All posts tagged: Simon Lee Gallery

Chris Huen Sin Kan 禤善勤

Puzzled Daydreams / Simon Lee Gallery / London / Jun 15 – Jul 3 / Margot Mottaz / The irony isn’t lost on me that as I emerged from lockdown and into central London for the first time in months, I stepped right into the home of a stranger, albeit through a series of works on paper and large-scale canvasses by artist Chris Huen Sin Kan. Puzzled Daydreams marks the artist’s second solo exhibition with Simon Lee Gallery, and first in London, though it inaugurated the gallery’s online viewing room as the pandemic took its tollon the UK in mid-March and prevented the show from opening to the public until recently, by appointment only. Huen was born and raised in Hong Kong, where he still lives with his wife Haze, their two children, Joel and Tess, and their three dogs, Doodood, MuiMui and Balltsz, who all appear again and again as the loyal protagonists in the artist’s intimate works. As an inherent part of Huen’s daily life, they represent the ideal subject matter to consistently revisit the mundane, trivial moments that make …

Gary Simmons at Simon Lee Gallery, Hong Kong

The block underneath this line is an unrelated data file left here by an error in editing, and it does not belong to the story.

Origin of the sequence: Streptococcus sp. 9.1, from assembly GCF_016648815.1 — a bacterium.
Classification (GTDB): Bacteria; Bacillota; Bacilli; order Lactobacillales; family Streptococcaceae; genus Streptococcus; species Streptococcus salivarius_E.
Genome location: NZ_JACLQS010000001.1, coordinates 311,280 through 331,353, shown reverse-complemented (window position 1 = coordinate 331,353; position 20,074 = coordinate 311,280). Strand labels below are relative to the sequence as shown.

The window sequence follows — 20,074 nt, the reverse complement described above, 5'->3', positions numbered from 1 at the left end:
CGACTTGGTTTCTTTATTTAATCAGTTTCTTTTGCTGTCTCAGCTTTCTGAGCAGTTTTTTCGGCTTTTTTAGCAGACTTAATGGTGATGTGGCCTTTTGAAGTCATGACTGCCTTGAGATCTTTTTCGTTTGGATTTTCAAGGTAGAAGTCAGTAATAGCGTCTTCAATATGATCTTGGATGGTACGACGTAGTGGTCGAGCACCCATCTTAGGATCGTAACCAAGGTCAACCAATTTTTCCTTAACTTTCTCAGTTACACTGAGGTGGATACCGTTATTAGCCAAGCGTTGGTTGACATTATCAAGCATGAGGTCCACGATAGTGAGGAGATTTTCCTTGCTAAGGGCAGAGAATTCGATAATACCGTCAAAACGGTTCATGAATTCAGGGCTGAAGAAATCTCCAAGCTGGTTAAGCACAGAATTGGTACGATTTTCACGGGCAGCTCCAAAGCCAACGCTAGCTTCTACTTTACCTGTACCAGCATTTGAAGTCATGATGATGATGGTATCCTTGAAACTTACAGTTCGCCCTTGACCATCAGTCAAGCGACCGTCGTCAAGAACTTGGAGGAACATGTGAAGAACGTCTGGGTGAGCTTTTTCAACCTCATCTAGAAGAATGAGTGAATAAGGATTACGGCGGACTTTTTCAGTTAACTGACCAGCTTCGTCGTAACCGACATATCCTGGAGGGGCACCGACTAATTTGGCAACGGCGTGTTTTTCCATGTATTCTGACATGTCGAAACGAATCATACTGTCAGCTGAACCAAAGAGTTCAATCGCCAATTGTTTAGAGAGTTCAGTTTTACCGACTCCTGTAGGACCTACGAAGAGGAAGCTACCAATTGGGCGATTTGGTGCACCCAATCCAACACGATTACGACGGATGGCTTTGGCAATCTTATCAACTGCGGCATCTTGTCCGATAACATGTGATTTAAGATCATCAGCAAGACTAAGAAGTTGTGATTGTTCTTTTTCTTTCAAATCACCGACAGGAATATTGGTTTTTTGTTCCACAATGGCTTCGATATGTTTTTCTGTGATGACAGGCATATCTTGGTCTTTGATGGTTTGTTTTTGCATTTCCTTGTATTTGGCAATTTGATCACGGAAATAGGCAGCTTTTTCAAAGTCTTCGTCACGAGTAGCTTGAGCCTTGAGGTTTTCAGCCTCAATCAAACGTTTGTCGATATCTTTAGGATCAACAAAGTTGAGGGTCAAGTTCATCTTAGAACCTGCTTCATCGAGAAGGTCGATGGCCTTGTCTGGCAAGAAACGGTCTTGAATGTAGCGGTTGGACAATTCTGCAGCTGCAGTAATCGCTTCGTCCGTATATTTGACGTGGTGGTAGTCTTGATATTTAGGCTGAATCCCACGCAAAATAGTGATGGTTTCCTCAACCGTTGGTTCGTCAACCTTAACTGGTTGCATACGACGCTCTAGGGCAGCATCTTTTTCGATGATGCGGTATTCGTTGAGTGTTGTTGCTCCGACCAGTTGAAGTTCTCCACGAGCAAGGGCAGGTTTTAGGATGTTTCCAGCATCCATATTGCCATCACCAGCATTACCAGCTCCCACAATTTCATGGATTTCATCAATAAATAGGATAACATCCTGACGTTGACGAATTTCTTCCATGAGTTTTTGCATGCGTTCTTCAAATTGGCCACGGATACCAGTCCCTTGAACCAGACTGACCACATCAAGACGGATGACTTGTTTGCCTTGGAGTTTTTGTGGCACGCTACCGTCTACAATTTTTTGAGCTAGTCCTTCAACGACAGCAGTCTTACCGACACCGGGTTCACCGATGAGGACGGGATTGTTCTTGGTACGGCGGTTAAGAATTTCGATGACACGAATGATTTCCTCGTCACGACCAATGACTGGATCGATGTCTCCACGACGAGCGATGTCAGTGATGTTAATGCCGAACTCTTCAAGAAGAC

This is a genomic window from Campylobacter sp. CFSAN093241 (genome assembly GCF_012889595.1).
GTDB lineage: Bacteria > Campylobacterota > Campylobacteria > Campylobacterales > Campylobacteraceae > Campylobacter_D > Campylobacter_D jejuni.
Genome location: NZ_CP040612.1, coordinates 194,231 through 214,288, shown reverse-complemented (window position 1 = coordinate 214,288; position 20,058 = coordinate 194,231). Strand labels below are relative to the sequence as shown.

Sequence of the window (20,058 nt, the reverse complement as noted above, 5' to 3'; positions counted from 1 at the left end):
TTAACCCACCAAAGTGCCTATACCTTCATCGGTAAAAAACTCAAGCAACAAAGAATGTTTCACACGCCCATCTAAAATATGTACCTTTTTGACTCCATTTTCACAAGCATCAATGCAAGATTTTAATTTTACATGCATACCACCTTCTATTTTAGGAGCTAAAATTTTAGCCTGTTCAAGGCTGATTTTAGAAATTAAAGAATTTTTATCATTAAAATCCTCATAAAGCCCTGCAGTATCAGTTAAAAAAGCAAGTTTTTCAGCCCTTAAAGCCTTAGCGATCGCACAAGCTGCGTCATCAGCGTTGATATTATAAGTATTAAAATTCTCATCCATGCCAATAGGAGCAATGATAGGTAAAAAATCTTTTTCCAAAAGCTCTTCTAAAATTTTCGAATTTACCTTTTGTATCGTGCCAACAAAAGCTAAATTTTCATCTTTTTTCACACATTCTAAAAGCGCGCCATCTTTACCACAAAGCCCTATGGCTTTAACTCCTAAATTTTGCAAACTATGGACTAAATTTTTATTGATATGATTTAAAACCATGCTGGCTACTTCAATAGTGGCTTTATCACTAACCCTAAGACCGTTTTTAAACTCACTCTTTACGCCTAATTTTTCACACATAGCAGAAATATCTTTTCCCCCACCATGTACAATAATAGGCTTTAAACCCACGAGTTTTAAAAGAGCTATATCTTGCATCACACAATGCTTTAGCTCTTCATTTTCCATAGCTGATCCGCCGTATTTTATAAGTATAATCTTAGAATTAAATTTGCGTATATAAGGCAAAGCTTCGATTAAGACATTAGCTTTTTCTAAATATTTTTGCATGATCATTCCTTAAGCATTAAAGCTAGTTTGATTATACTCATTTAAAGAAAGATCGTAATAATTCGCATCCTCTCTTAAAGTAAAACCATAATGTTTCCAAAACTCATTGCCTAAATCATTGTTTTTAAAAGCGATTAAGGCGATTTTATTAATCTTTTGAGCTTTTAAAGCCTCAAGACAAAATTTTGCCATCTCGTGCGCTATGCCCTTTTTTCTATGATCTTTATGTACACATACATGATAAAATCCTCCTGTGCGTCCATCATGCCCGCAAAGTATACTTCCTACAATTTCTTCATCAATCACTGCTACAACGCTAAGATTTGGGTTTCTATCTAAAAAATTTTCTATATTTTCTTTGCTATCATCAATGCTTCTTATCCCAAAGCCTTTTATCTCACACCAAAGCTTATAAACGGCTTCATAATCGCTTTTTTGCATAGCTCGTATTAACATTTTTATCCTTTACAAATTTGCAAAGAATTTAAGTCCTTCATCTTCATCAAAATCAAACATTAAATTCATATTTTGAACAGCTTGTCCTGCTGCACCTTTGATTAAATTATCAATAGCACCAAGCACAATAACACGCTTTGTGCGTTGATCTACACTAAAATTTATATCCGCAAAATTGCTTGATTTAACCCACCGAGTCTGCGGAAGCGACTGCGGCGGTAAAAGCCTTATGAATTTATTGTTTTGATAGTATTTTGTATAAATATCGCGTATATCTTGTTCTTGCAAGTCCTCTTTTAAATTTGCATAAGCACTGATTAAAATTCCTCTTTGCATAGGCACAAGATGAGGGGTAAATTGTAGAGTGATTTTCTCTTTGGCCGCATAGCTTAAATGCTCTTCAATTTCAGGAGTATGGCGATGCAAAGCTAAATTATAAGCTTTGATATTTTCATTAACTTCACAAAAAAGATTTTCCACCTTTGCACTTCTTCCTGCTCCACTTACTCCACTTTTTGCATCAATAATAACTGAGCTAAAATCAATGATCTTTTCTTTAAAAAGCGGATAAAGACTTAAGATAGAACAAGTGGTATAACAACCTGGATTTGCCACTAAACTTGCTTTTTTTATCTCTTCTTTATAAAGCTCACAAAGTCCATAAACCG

Gary Simmons: Dancing in DarknessJul 4 – Aug 29, 2020Opening: Friday, Jul 3, 6 – 8pm  Simon Lee Gallery, Hong Kong304, 3F The Pedder Building12 Pedder Street simonleegallery.com Simon Lee Gallery, Hong Kong is pleased to announce a presentation of new works by Gary Simmons, comprising drawings and a painting, which continue the artist’s ongoing exploration into the politics of race and identity through his signature ‘erasure drawings’.  In this new series, Simmons positions seemingly benign images of lighthouses and watchtowers in comparison to one another in terms of function and as metaphors for surveillance in the US. Alternately symbols of hope and oppression, the light house acts as a point of arrival and an emblem of safety, while conversely, the watch tower is a metaphor for the omnipotent hand of the law and a revealing symbol for the American prison system. While the act of erasure renders the imagery ghostly and uncertain, the viewer is nonetheless struck by the clear divergence between looking to a light house and being surveyed from a watch tower. These arresting works …